HILVERSUM, Netherlands — The play needs spicing up, and critics have panned the sexual chemistry between actors Daniel and Mariah.
Then in one afternoon performance, she changes the plot, stripping off her silk robe and pulling him on to the bed. Soon they are naked and enjoying real sex in front of the delighted theater audience.
Welcome to the world of Dusk, the Dutch TV channel which claims to be the first in Europe providing non-stop pornography and erotica targeted at a female audience.
“We call it porna, to give the idea that it’s porn made for women, something different from traditional porno,” said Martijn Broersma, the man behind Dusk.
Set up three years ago, Dusk, with its distinctive chili pepper logo, now shows 24/7 on three Dutch networks including the Netherlands’ two largest cable providers, making it available to 1.2 million viewers.
The Voynich manuscript’s unintelligible writings and strange illustrations have defied every attempt at understanding their meaning.
University of Arizona researchers have cracked one of the puzzles surrounding what has been called “the world’s most mysterious manuscript” – the Voynich manuscript, a book filled with drawings and writings nobody has been able to make sense of to this day.
Using radiocarbon dating, a team led by Greg Hodgins in the UA’s department of physics has found the manuscript’s parchment pages date back to the early 15th century, making the book a century older than scholars had previously thought.
This tome makes the “DaVinci Code” look downright lackluster: Rows of text scrawled on visibly aged parchment, flowing around intricately drawn illustrations depicting plants, astronomical charts and human figures bathing in – perhaps – the fountain of youth. At first glance, the “Voynich manuscript” appears to be not unlike any other antique work of writing and drawing.
An alien language
But a second, closer look reveals that nothing here is what it seems. Alien characters, some resembling Latin letters, others unlike anything used in any known language, are arranged into what appear to be words and sentences, except they don’t resemble anything written – or read – by human beings.
Hodgins, an assistant research scientist and assistant professor in the UA’s department of physics with a joint appointment at the UA’s School of Anthropology, is fascinated with the manuscript.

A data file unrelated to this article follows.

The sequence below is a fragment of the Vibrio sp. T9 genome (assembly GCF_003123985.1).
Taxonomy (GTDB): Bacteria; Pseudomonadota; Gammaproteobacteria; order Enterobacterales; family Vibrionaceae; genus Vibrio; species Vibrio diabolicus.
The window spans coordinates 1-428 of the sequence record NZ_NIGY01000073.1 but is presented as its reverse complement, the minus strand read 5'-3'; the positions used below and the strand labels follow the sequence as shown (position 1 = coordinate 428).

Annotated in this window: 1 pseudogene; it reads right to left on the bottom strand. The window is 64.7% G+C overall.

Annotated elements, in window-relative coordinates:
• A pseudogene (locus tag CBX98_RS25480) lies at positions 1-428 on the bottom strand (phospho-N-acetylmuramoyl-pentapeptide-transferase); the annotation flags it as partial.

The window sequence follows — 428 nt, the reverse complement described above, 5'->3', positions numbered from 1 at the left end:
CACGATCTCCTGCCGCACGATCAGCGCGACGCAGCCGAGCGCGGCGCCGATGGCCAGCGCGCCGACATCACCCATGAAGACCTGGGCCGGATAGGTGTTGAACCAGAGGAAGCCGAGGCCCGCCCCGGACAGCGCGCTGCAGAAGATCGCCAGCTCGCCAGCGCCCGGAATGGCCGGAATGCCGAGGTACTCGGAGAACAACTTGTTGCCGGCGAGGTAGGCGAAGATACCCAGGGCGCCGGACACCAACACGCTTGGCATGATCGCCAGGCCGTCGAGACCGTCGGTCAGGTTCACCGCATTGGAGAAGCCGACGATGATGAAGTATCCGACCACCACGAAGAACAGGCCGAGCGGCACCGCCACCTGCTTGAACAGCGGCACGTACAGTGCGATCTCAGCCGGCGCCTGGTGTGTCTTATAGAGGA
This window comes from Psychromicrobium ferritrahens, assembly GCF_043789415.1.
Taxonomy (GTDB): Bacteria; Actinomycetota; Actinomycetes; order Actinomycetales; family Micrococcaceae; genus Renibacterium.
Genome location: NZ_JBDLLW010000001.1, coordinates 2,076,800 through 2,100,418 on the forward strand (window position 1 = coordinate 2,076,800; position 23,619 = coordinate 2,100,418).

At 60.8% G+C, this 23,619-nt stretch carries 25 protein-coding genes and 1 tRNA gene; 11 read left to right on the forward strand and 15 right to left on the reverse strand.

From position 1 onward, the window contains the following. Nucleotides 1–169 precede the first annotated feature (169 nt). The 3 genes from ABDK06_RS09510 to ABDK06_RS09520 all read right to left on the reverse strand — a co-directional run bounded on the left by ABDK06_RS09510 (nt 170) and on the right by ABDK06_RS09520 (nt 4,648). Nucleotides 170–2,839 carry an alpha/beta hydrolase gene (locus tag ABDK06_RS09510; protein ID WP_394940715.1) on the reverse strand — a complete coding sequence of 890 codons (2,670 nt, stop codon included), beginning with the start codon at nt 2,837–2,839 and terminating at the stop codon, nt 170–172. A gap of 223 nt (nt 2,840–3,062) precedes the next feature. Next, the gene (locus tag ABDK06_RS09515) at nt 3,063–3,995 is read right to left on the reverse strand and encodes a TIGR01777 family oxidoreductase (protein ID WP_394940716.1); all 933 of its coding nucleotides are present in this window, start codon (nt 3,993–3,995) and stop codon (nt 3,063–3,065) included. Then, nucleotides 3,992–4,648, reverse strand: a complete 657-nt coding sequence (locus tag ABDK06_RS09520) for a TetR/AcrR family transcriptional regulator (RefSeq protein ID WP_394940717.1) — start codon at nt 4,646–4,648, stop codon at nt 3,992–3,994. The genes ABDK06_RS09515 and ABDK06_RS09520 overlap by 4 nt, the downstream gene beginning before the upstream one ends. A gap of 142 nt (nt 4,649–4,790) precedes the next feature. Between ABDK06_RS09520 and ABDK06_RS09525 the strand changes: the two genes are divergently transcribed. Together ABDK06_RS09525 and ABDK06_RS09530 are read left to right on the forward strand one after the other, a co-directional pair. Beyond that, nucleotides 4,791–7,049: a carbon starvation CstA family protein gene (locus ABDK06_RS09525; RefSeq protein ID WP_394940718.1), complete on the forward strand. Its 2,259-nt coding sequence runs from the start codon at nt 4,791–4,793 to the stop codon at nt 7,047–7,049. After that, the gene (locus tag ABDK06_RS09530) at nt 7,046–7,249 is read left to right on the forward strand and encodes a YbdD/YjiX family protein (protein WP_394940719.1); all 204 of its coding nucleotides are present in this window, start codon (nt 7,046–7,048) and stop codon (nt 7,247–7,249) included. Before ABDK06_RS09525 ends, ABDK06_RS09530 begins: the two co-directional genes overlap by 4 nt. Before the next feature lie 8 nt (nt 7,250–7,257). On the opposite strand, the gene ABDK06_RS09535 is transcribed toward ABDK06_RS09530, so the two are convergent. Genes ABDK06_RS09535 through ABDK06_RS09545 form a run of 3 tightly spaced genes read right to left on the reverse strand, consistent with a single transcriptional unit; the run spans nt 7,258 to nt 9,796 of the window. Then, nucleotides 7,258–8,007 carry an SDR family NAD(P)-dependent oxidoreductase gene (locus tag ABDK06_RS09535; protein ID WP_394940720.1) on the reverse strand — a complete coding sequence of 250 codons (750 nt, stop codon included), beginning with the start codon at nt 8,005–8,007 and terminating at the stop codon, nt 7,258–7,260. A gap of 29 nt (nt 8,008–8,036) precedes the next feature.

“Is it a code, a cipher of some kind? People are doing statistical analysis of letter use and word use – the tools that have been used for code breaking. But they still haven’t figured it out.”
A chemist and archaeological scientist by training, Hodgins works for the NSF Arizona Accelerator Mass Spectrometry, or AMS, Laboratory, which is shared between physics and geosciences. His team was able to nail down the time when the Voynich manuscript was made.
Currently owned by the Beinecke Rare Book and Manuscript Library of Yale University, the manuscript was discovered in the Villa Mondragone near Rome in 1912 by antique book dealer Wilfrid Voynich while sifting through a chest of books offered for sale by the Society of Jesus. Voynich dedicated the remainder of his life to unveiling the mystery of the book’s origin and deciphering its meanings. He died 18 years later, without having wrestled any its secrets from the book.
It’s a week before the biggest day of her life, and Anna Williams is multitasking. While waiting to hear back from the Ivy League colleges she’s hoping to attend, the seventeen-year-old senior at one of Manhattan’s most exclusive private schools is doing research for a paper about organic farming in the West Bank, whipping up a batch of vegan brownies, and, like an increasing number of American teenagers, teaching her dog to use an iPad.
Change your diet. give these recipes a try…might change your life
Many strange and unexplained events have taken place in history. Peoplehave made discoveries and witnessed bizarre phenomenon. Many historicalstories have been tainted with legend and falsification. It is interesting tolearn about some of the world’s most bizarre events, people, and locations.This list will be examining people such as Frederick Valentich, theCambodian Jungle Girl, and Gloria Ramirez, and events like the Children’sCrusade and the Dancing Plague of 1518. Be sure to visit my other list of10 Bizarre Locations and Unsolved Mysteries. 10 Bizarre Locations & Unsolved Mysterie
Originally posted 2011-02-14 09:43:34. Republished by Blog Post Promoter